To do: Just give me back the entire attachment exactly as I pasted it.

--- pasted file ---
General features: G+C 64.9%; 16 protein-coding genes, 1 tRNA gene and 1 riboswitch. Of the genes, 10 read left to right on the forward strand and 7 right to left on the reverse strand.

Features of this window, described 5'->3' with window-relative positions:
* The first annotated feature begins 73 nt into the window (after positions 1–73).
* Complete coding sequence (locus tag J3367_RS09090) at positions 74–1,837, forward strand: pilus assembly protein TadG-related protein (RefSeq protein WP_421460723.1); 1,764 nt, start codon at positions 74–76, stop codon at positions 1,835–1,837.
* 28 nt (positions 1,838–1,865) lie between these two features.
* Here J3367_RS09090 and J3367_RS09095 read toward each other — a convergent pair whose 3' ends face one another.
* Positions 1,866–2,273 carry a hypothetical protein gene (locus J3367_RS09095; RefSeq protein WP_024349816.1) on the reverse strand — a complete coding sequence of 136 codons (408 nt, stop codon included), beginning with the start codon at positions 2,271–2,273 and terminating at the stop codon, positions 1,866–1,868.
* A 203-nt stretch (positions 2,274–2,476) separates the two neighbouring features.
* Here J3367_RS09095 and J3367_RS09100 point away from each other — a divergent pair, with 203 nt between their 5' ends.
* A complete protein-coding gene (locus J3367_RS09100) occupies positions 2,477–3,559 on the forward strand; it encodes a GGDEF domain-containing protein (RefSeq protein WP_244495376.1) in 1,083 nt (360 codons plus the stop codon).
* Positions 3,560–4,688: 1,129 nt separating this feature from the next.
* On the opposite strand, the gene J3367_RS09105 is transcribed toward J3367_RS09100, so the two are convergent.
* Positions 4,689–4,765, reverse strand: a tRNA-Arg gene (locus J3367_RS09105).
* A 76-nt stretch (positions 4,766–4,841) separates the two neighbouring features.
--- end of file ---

General features: G+C 64.9%; 16 protein-coding genes, 1 tRNA gene and 1 riboswitch. Of the genes, 10 read left to right on the forward strand and 7 right to left on the reverse strand.

Features of this window, described 5'->3' with window-relative positions:
* The first annotated feature begins 73 nt into the window (after positions 1–73).
* Complete coding sequence (locus tag J3367_RS09090) at positions 74–1,837, forward strand: pilus assembly protein TadG-related protein (RefSeq protein WP_421460723.1); 1,764 nt, start codon at positions 74–76, stop codon at positions 1,835–1,837.
* 28 nt (positions 1,838–1,865) lie between these two features.
* Here J3367_RS09090 and J3367_RS09095 read toward each other — a convergent pair whose 3' ends face one another.
* Positions 1,866–2,273 carry a hypothetical protein gene (locus J3367_RS09095; RefSeq protein WP_024349816.1) on the reverse strand — a complete coding sequence of 136 codons (408 nt, stop codon included), beginning with the start codon at positions 2,271–2,273 and terminating at the stop codon, positions 1,866–1,868.
* A 203-nt stretch (positions 2,274–2,476) separates the two neighbouring features.
* Here J3367_RS09095 and J3367_RS09100 point away from each other — a divergent pair, with 203 nt between their 5' ends.
* A complete protein-coding gene (locus J3367_RS09100) occupies positions 2,477–3,559 on the forward strand; it encodes a GGDEF domain-containing protein (RefSeq protein WP_244495376.1) in 1,083 nt (360 codons plus the stop codon).
* Positions 3,560–4,688: 1,129 nt separating this feature from the next.
* On the opposite strand, the gene J3367_RS09105 is transcribed toward J3367_RS09100, so the two are convergent.
* Positions 4,689–4,765, reverse strand: a tRNA-Arg gene (locus J3367_RS09105).
* A 76-nt stretch (positions 4,766–4,841) separates the two neighbouring features.